Single parents left without child maintenance payments doubles
There has been an increase in the number of separated families without any child maintenance arrangement in place, a report has revealed.
The government’s Child Maintenance Service (CMS) has “delivered improvements and reduced costs”, according to the National Audit Office (NAO), but it noted some concerning points about the scheme.
The NAO reported that the estimated proportion of separated families without any child maintenance arrangement nearly doubled from 25% in 2011/12 to 44% in 2019/20.
Further, while improvements have been made to the ‘Collect & Pay’ arrangement – where the Department for Work & Pensions (DWP) handles the CMS calculations and transfers money – at least half of paying parents still do not pay, pay less than they should, or pay late.
And while DWP has improved enforcement action for non-paying parents, the NAO said it can still take years before CMS arrears are paid.
But it noted that errors in assessing child maintenance due has reduced, from 2.17% of the monetary value of assessed payments in 2015/16 to a record low of 0.65% in 2020/21.
It also highlighted that the cost to the taxpayer has decreased 40% in real terms between 2011/12 and 2020/21 to £322m.
Child Maintenance Service
The NAO, which scrutinises public spending for parliament and holds the government to account, said it launched its study of CMS as it receives more correspondence on this area than any other single issue.
There are an estimated 3.6 million children from 2.4 million families in the UK where one of the parents does not live with the child. CMS is an arrangement between parents or guardians to cover the child’s living costs.
This can be either a private ‘family-based arrangement’ between the parents, or made through the statutory CMS run by the DWP.
CMS offers Direct Pay – where a fee is charged for the calculation of child maintenance payments, but parents arrange the transfer of funds between themselves – and Collect & Pay, where DWP charges more to calculate the payments, collect the money and transfer the money to the receiving parents.
Most parents who pay child maintenance are men and most parents who receive child maintenance are women.
Private family-based arrangements
In 2012, CMS was reformed to encourage separated parents to create private family-based arrangements, decrease the use of CMS, thereby reducing the cost to the taxpayer.
The NAO noted that the take-up of family-based arrangements had increased from 29% in 2011/12 to 38% in 2019/20. And take-up of the statutory arrangements had fallen as anticipated, from 46% in 2011/12 to just 18% in 2019/20.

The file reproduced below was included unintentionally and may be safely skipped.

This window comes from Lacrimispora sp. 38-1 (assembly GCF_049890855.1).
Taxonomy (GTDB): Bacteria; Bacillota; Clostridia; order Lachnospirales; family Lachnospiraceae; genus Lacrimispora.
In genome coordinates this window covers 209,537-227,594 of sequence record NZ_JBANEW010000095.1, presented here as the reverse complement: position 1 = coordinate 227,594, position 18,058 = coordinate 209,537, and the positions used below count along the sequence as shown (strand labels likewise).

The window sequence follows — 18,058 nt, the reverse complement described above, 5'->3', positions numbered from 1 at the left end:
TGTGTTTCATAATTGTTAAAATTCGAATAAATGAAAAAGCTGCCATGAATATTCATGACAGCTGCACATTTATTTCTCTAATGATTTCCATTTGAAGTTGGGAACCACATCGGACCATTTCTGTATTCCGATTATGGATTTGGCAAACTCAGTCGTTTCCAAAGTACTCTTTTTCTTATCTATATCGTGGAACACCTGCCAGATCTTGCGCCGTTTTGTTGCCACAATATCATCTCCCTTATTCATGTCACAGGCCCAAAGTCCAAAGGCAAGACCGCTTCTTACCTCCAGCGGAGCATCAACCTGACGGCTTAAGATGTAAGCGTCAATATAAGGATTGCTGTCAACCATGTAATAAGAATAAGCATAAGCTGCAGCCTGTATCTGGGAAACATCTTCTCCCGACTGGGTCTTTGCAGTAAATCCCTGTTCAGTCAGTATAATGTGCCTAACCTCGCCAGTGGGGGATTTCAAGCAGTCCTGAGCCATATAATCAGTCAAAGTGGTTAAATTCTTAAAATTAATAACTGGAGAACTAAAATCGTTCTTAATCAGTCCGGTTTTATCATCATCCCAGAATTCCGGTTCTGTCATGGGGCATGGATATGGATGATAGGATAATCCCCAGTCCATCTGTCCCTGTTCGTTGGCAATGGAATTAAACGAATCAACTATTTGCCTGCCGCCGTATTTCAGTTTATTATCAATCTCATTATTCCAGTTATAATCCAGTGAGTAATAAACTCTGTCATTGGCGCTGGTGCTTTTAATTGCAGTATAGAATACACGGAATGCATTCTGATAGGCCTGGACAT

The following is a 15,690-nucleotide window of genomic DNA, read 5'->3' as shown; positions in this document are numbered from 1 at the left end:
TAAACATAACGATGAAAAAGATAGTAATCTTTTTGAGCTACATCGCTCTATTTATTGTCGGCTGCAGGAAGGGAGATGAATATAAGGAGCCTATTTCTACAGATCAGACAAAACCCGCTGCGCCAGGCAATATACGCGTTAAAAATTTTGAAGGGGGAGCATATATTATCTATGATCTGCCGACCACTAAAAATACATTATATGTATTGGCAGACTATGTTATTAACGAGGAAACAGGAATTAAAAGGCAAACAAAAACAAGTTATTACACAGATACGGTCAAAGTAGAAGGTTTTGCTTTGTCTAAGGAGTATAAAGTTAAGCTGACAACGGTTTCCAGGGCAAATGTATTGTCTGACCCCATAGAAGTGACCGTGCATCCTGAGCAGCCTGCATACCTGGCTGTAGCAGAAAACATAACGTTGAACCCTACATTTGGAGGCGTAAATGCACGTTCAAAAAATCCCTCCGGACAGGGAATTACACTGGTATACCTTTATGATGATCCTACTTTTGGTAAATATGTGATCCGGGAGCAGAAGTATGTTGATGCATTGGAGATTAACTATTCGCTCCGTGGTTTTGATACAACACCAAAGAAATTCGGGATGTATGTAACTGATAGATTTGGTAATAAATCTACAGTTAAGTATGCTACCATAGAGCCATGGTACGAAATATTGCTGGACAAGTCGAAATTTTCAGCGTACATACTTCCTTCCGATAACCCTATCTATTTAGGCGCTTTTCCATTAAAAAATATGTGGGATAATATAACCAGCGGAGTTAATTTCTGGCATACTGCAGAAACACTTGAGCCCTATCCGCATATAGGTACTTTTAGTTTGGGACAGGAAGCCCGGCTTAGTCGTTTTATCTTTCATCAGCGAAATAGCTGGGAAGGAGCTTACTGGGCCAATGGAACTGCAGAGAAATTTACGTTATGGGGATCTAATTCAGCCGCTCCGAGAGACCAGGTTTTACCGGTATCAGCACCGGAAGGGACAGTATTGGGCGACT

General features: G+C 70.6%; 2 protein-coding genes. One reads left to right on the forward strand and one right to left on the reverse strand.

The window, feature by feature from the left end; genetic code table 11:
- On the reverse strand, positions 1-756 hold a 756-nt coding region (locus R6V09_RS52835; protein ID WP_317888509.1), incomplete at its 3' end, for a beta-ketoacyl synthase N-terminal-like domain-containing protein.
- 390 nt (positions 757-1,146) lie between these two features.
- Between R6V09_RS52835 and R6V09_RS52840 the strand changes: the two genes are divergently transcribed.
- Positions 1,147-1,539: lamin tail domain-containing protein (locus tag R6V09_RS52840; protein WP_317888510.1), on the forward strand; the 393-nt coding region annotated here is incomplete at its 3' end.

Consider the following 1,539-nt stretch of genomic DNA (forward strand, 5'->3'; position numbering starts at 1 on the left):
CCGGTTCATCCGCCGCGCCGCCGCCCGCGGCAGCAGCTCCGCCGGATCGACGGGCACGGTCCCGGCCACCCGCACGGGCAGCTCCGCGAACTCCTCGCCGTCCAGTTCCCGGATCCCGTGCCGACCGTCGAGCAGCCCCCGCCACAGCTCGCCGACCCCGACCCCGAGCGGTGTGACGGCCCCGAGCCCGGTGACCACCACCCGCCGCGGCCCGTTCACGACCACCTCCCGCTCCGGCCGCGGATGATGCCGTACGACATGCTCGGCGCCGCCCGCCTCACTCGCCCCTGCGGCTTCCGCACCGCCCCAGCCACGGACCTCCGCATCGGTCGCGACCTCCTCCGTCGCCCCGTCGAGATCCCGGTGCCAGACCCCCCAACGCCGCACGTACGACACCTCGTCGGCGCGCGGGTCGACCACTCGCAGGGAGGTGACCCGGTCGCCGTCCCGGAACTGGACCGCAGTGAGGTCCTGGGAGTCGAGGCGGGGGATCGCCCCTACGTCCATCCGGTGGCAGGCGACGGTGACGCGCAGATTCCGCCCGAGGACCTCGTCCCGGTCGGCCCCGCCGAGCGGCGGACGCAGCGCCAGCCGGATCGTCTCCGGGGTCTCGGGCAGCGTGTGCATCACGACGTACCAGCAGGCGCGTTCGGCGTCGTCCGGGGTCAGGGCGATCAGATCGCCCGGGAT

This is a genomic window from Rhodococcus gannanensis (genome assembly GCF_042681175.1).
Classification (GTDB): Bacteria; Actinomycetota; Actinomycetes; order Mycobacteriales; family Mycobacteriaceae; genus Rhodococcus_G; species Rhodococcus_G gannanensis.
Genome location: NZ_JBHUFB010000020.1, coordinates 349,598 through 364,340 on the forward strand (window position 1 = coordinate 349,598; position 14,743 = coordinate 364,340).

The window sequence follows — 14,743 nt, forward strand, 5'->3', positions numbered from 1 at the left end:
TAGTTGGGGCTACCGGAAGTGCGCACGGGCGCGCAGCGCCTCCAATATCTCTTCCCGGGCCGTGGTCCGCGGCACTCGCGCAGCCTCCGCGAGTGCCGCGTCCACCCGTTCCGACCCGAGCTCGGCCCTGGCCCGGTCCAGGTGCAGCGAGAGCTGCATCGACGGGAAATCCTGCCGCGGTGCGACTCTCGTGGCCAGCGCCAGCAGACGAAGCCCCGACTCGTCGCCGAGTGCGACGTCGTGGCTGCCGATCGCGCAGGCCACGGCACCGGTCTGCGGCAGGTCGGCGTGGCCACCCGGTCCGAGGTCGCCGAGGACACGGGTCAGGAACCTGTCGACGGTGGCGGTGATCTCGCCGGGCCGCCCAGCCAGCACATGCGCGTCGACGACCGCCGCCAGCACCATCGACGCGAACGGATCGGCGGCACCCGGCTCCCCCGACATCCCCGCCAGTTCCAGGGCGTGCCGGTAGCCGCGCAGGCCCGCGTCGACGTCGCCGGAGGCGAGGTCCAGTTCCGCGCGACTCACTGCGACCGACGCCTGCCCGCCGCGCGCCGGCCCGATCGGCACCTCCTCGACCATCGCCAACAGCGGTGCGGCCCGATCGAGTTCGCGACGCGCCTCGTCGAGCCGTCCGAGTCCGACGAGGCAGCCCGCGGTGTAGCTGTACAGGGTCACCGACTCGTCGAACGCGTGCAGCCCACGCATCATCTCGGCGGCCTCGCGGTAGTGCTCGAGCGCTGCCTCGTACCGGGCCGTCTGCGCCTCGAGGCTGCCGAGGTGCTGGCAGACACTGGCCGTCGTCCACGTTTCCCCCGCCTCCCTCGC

But it said that affordability considerations “limit the department’s ability to collect payments from parents on low incomes and on benefits”.
Low-income paying parents are more likely to build up arrears than the higher paid: 46% of paying parents using the CMS do not earn enough to pay income tax (£12,570 in 2021/22), but these parents represented 62% of those with arrears as at March 2021.
Maintenance arrears can build up, so on average parents owed £2,200 before civil enforcement action was taken and £2,600 afterwards.
Overall, the NAO recommended for DWP to increase its understanding of why fewer than expected people are using the CMS; assess the affordability and interaction of child maintenance with the welfare system; improve the effectiveness of Direct Pay and Collect & Pay arrangements and review its write-off strategy for unpaid maintenance payments.
Gareth Davies, the head of the NAO, said: “Government has succeeded in its goal of reducing both its involvement in child maintenance and the cost to the taxpayer, but its reforms have not increased the number of effective maintenance arrangements across society. Many separated parents are still left without the maintenance payments they are due.
“Welfare and child maintenance rules need to align much better to support government’s wider objectives of addressing poverty and helping people into work.”
‘CMS failing to reach families it should be protecting the most’
Victoria Benson, chief executive of Gingerbread, the charity for single parent families, said: “The report highlights systemic failings that mean children are going without – we already know too many single parent families are living in poverty. Perhaps most telling is the simple acceptance of the fact that, short of writing debts off, there is no way for government to avoid maintenance arrears rising to £1bn by 2031. This clearly shows that there are fundamental flaws in the CMS that need to be tackled.
“Worryingly, the report reveals the number of families with no child maintenance arrangement in place has almost doubled since the CMS was established, and this is affecting children in some of the poorest families and those experiencing higher levels of conflict. This raises a red flag that the CMS is failing to reach many of those families it should be protecting the most.
“It’s clear that urgent changes need to be made to ensure the child maintenance system is fit for purpose and works for those who need to use it. Without reform more single parent families will experience poverty and more children will be exposed to ongoing disadvantage. Single parents and their children should be supported to thrive because of their family make up – not in spite of it.”
A DWP spokesperson said: “The CMS puts children first – in the last 12 months a record £1 billion was collected and arranged through the service. Child maintenance payments help lift around 120,000 children out of poverty each year.
“More than a third of separated parents make their own arrangements without any government support which is better for families and the taxpayer, allowing CMS to focus on supporting parents where that arrangement wouldn’t work or those who won’t pay.”